Here, then, is a vital question for each one of us to answer: Does the money I am touching today represent shekels of the sanctuary or the mammon of unrighteousness? Whenever I receive a dollar, or whenever I earn a dollar, let me make sure that that dollar is instantly converted from world currency into the currency of the sanctuary. Money can be our destruction, but money can also be our protection. Do not despise money; its value is too real for that. It can be of great account to the Lord. If you yourself come heart and soul out of the world, then you can, if God so wills it, bring many precious things out of the world with you.
When the Israelites came out of Egypt they brought away much treasure with them. They spoiled the Egyptians, and the spoil they carried away with them went to construct the Tabernacle. Some too, we recall, went to construct a golden calf and was lost to God. But when God's people left Egypt the Tabernacle, at least in its materials, left Egypt with them. Egyptian gold, silver, copper, linen, all was converted and contributed to the sanctuary of God.
If you can find that reality in Old Testament times, how much higher still must be the standard set in the New! The New Testament key to all finance is that we hold nothing to ourselves. "Give, and it shall be given unto you," those were our Lord's words (Luke 6:38) and not, "Save and ye shall grow rich"! That is to say, the principle of divine increase is giving, not storage. God requires of every one of us proportionate and not just random giving. He desires, that is to say, giving that is not subject merely to the whim of the moment but that is the fruit of a definite covenant reached with him about the matter and stuck to.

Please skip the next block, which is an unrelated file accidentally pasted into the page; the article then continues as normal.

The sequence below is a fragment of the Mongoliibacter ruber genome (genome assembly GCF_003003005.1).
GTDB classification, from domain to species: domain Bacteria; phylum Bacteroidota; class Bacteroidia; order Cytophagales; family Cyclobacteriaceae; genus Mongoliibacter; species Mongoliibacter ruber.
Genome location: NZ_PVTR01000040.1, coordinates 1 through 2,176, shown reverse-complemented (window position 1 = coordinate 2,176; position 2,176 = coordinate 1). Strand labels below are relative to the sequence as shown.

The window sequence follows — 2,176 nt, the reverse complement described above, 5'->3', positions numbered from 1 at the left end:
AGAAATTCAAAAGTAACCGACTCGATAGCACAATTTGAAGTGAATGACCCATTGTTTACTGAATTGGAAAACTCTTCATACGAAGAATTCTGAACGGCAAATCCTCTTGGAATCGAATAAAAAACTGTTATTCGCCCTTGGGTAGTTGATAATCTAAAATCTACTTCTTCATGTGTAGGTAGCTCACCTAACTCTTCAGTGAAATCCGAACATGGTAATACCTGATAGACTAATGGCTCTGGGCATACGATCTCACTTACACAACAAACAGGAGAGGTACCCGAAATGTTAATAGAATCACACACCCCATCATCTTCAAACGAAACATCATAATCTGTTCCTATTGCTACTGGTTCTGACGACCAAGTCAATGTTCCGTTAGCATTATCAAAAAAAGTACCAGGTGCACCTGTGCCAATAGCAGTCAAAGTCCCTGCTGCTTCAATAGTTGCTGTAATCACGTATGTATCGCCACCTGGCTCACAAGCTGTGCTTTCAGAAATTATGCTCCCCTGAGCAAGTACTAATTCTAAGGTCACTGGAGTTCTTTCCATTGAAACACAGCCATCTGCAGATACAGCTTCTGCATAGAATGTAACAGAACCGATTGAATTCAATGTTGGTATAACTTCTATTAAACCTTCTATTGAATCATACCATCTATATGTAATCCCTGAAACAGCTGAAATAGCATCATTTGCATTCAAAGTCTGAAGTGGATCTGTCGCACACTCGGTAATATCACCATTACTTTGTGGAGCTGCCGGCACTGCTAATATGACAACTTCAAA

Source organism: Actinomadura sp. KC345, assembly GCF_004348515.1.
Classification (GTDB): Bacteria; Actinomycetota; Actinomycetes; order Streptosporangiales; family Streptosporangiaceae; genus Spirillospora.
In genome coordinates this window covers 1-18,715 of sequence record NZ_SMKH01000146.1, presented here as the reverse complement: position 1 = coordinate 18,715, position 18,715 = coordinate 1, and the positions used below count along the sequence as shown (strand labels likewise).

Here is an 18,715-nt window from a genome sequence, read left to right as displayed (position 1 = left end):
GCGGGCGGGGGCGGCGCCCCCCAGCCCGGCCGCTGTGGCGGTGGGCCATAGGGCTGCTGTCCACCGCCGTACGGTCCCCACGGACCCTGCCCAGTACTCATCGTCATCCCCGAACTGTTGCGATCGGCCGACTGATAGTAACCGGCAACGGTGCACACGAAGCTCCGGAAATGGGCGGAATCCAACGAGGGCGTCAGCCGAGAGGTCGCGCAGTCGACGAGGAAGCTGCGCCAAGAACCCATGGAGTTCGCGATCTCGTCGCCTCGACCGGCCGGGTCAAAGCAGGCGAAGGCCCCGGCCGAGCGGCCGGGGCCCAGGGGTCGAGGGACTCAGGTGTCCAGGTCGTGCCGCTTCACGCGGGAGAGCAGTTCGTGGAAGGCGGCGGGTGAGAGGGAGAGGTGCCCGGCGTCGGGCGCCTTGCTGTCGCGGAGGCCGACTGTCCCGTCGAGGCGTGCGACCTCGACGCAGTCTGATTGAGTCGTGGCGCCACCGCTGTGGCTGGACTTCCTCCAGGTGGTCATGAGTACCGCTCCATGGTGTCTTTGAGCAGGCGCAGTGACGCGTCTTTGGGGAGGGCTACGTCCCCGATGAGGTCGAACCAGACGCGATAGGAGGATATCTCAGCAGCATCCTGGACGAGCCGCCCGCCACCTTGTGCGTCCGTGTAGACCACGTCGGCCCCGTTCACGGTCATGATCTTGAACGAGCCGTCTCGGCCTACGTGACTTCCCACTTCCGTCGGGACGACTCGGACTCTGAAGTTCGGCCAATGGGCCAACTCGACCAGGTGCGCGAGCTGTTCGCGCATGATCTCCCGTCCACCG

This is because the real secret of spoiling Satan is, as we saw, personal dedication. For us to be redeemed from the world and not as a consequence offer ourselves to God is an utterly impossible thing. "Ye are not your own; for ye were bought with a price" (1 Cor. 6:19, 20). It matters not whether we follow a profession or trade that brings us an income from the world, or occupy ourselves solely in preaching the Word and depend for our sustenance upon the gifts of God's people, there is only one road before us, not two.
We are all equally dedicated to God and we are all his witnesses. It is simply not true that preaching the Gospel in itself is clean and business unclean, so that those who engage in the latter must become so tainted as to be of less account to God. What matters is simply that God, and not our business, must be the center of our lives.
"Love not the world, neither the things that are in the world." You have an anointing from the Holy One: live by it! Give yourself to God; live for him wholly and utterly; see to it that, where you personally are concerned, the things of this world are scored off Satan's books and transferred to God's account. For "the world passeth away, and the lust thereof: but he that doeth the will of God abideth for ever."